The Stream

Kevin Jorgeson on Life After Dawn Wall

Ten weeks after completing a historic ascent in Yosemite, the 30-year-old climber is raising awareness about the sport and contemplating what’s next.

Kevin Jorgeson on Life After Dawn Wall

Jorgeson smiles during a news conference in El Capitan meadow after he and Caldwell's historic climb. Photo: Ben Margot/AP Images

Last Saturday, two and a half months after Tommy Caldwell and Kevin Jorgeson completed their historic, 19-day free climb of El Capitan’s Dawn Wall, Jorgeson visited Vail, Colorado, to present never-before-seen footage of the climb’s most dramatic section: pitch 15, a 5.14d traverse that nearly ended Jorgeson’s expedition.

It was arguably the toughest pitch on what many have called the most difficult climb in the world. Caldwell sent pitch 15 first, but it took Jorgeson eight days to push through it. He fell 11 times, resting every other day to let his shredded fingertips heal.

The footage of Jorgeson’s battle with pitch 15, which aired at the Vail Film Festival and will be included in the forthcoming documentary Dawn Wall, due out next year, gives an intimate window into the enormous pressure Jorgeson faced to succeed. During one clip, Jorgeson attempts pitch 15 at night, with cameras hovering overhead. He moves methodically between tiny holds, including what he called the sharpest two on the entire wall. He and the cameramen are silent. For a moment it looks like he has it. Then he loses his grip and falls, again. “Fucker!” he screams as he drops off the wall and swings back and forth in the dark abyss.

Standing on the side of the stage in front of a capacity crowd, Jorgeson explained that the prospect of failure became very real toward the end of his weeklong battle with pitch 15.

“Tommy would’ve been the guy who climbed the Dawn Wall, and I would’ve been the guy who almost climbed the Dawn Wall. That thought was unbearable,” Jorgeson said.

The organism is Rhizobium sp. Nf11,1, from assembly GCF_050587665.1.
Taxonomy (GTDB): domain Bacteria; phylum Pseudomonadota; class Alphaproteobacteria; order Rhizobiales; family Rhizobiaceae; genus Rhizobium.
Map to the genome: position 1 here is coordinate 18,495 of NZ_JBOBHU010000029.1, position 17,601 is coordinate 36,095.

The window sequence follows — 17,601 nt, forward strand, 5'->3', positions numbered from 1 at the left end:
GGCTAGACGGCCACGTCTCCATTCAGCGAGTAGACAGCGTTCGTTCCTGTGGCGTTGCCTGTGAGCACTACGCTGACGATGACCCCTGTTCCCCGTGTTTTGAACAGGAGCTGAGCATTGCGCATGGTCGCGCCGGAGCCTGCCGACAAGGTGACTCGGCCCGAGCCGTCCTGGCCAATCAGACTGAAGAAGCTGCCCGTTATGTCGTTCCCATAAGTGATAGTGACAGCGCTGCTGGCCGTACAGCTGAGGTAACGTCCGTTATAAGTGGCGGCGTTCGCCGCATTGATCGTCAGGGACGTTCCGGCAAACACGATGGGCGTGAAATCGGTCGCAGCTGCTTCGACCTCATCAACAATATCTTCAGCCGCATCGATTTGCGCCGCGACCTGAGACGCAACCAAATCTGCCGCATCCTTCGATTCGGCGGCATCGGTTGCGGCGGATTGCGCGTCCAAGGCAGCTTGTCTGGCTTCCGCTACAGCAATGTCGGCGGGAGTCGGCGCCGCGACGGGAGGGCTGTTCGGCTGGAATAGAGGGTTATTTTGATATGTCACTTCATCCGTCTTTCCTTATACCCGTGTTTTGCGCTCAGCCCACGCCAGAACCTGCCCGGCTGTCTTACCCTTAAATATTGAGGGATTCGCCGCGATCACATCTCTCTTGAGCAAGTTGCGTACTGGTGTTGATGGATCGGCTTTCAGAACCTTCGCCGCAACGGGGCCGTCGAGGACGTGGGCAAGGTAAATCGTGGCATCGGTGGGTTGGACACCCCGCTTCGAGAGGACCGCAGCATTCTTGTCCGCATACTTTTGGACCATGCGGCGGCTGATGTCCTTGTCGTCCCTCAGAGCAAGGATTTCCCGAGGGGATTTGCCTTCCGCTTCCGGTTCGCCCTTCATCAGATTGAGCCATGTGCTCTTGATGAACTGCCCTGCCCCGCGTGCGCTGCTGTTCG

Of course, Jorgeson never had to face that reality—thanks in part to technology. Nearing an unofficial deadline to send pitch 15 (“I couldn’t hold up the project forever,” Jorgeson said), the film producers compiled a montage of all of Jorgeson’s falls, then emailed him a password-protected Vimeo link. Jorgeson watched the clip on his smartphone while dangling from the wall in a portaledge. It worked. He sent the pitch soon after, letting out eight days’ worth of frustration when he passed the crux in a mighty “Yeahhhhhhhh!”

Dawn Wall
Jorgeson splays during a traverse on Dawn Wall.   Photo: Peter Steven/Flickr

Smiling on stage, Jorgeson said, “It still gives me goose bumps to watch that.”

Though Jorgeson, 30, and Caldwell, 36, will forever be linked to the wall, their partnership was an unlikely one. Caldwell, a renowned big-wall climber, conceived the project in 2007 to help him get through a painful divorce. When Jorgeson saw a short video about Caldwell’s goal, in 2009, the self-described “pebble wrestler” (he’d made his name bouldering) asked Caldwell, “Do you need a partner?” They had climbed together just once. Caldwell accepted Jorgeson’s offer. Six years later, they spidered into sporting lore.

Just before the screening, Outside caught up with Joregson to learn about his life, post-Dawn Wall.

OUTSIDE: What made you think you could climb pitch 15 after failing so many times?
: Nothing. All I had was the resolve to achieve a certain outcome. It’s not enough to just be confident. Every athlete at his peak is going to perform with a different mental cocktail. I thrive in the underdog, reserved, it’s-not-over-till-it’s-over mindset.

When did you last speak to Tommy?
Last week. He’s in France now, bouldering.